We wanted to let the players experience something similar to that with the campfire sequence.
NL: We've heard that the game's audio was composed to go hand-in-hand with the game's various surroundings. Is this true and what prompted you to be do it this way?
TT:We originally did consider making the game using just environmental sounds to create the atmosphere, but when you think about it, if you lived in a post-apocalyptic world without anybody around you, you wouldn’t hear any music let alone much sound. We figured it wouldn’t be very realistic for music to be a huge part of the gameplay.
However, if we had gone ahead with this concept, the game itself would have been extremely quiet. We also wanted to add some mood to the gameplay that would evoke certain emotions in the player such as fear, isolation, and courage. This is why we did eventually add some music, but we were also careful not to let the music stand out too much.
NL: Do you have any other projects for the Wii or DS that you're currently working on that you could tell us a bit about.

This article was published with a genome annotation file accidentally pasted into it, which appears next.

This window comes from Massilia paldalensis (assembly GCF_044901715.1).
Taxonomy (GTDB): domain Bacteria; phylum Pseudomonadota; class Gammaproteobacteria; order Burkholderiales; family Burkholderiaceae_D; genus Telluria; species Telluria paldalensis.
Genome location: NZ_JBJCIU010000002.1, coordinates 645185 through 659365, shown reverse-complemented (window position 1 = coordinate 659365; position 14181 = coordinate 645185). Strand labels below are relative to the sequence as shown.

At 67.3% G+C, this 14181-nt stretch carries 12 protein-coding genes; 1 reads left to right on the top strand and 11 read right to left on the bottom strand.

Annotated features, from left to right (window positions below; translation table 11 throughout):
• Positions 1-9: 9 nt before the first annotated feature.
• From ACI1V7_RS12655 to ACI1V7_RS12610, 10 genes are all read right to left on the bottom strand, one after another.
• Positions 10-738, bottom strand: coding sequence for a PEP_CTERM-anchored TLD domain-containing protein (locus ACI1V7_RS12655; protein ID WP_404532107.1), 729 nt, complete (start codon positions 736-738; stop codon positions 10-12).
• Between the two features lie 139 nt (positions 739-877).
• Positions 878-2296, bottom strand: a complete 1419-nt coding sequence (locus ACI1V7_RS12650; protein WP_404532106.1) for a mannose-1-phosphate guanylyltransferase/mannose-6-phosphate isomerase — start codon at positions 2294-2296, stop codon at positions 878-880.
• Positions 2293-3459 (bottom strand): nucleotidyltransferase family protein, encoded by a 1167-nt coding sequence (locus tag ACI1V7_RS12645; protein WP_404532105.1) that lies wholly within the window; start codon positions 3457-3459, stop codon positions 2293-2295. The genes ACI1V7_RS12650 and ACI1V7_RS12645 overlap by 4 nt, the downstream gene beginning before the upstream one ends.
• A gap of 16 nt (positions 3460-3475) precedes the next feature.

KK: Yes we certainly do, but everything is confidential at this time. My apologies.
NL: Is there anything you'd like to say to our readers in closing?
TT: FRAGILE DREAMS was created in hopes of letting players enjoy a new type of game experience while ignoring typical game boundaries.
We hope everyone enjoys exploring the wasteland and hopefully the images of the abandoned buildings will have some kind of nostalgic impact on players.
KK: I believe that if the game leaves even a shred of something emotional in your heart when you walk away from it, then we’ve succeeded, and that would make me ecstatic beyond measurement.
I bid you good luck on your journey with Seto, and here’s to hoping you find something special on your adventure.
We'd like to thank Kentaro and Tomoni for taking time out of their busy schedules to take part in this interview with Nintendo Life.